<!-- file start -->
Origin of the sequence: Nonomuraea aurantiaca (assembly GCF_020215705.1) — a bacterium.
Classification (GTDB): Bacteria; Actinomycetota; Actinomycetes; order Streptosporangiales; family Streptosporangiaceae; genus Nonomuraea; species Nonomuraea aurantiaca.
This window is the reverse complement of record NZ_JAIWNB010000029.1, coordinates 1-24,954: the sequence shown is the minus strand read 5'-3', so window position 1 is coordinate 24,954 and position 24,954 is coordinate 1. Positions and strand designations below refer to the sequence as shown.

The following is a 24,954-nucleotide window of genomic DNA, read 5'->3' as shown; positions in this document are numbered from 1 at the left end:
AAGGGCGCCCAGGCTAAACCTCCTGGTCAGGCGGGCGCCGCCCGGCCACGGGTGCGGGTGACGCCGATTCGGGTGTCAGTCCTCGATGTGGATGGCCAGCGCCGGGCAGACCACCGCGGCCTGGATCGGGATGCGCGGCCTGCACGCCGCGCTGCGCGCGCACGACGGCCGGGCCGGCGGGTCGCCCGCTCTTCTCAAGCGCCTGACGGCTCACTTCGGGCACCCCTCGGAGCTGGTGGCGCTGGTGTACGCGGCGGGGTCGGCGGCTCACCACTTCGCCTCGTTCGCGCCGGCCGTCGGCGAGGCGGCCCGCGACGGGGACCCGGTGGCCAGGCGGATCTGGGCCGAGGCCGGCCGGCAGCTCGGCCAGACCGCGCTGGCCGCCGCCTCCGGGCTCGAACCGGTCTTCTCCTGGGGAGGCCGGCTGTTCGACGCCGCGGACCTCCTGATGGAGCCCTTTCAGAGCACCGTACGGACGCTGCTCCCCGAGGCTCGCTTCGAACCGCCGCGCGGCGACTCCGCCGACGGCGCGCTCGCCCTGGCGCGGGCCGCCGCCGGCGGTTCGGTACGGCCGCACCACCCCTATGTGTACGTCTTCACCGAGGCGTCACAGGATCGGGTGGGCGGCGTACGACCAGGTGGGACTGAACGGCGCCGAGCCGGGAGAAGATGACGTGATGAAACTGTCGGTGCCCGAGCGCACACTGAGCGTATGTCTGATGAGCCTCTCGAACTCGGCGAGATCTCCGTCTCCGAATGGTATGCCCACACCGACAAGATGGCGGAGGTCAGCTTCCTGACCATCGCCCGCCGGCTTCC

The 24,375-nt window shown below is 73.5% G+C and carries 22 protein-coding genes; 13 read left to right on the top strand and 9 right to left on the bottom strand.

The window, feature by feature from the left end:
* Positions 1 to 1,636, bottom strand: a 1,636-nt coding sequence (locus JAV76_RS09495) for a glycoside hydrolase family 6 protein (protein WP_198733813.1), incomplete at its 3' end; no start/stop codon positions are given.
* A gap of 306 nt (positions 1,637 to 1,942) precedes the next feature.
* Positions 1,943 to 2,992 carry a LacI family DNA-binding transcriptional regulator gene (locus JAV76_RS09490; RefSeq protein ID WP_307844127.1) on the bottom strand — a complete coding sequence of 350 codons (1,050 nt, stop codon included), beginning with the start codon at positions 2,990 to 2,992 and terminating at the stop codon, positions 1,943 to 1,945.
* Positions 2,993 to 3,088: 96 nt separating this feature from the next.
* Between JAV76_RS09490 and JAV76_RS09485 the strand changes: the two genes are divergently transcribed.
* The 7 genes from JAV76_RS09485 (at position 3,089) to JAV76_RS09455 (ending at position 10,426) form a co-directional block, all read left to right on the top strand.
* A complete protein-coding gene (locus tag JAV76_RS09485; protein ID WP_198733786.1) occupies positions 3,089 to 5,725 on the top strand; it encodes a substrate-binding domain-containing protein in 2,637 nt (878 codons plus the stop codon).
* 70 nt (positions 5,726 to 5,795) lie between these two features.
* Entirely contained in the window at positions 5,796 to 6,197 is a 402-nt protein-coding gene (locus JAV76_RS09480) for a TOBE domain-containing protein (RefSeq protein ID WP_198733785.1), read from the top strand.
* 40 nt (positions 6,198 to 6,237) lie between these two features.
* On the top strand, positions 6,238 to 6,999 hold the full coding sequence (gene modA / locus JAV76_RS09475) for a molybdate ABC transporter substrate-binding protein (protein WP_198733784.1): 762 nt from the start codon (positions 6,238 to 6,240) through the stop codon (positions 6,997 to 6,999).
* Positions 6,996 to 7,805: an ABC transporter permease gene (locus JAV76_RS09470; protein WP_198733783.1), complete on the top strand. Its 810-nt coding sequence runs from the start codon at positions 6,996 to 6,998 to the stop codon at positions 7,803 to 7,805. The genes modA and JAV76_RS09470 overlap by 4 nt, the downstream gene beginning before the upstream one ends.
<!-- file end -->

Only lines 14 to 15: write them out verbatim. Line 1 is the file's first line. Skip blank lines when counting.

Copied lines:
* A complete protein-coding gene (locus tag JAV76_RS09485; protein ID WP_198733786.1) occupies positions 3,089 to 5,725 on the top strand; it encodes a substrate-binding domain-containing protein in 2,637 nt (878 codons plus the stop codon).
* 70 nt (positions 5,726 to 5,795) lie between these two features.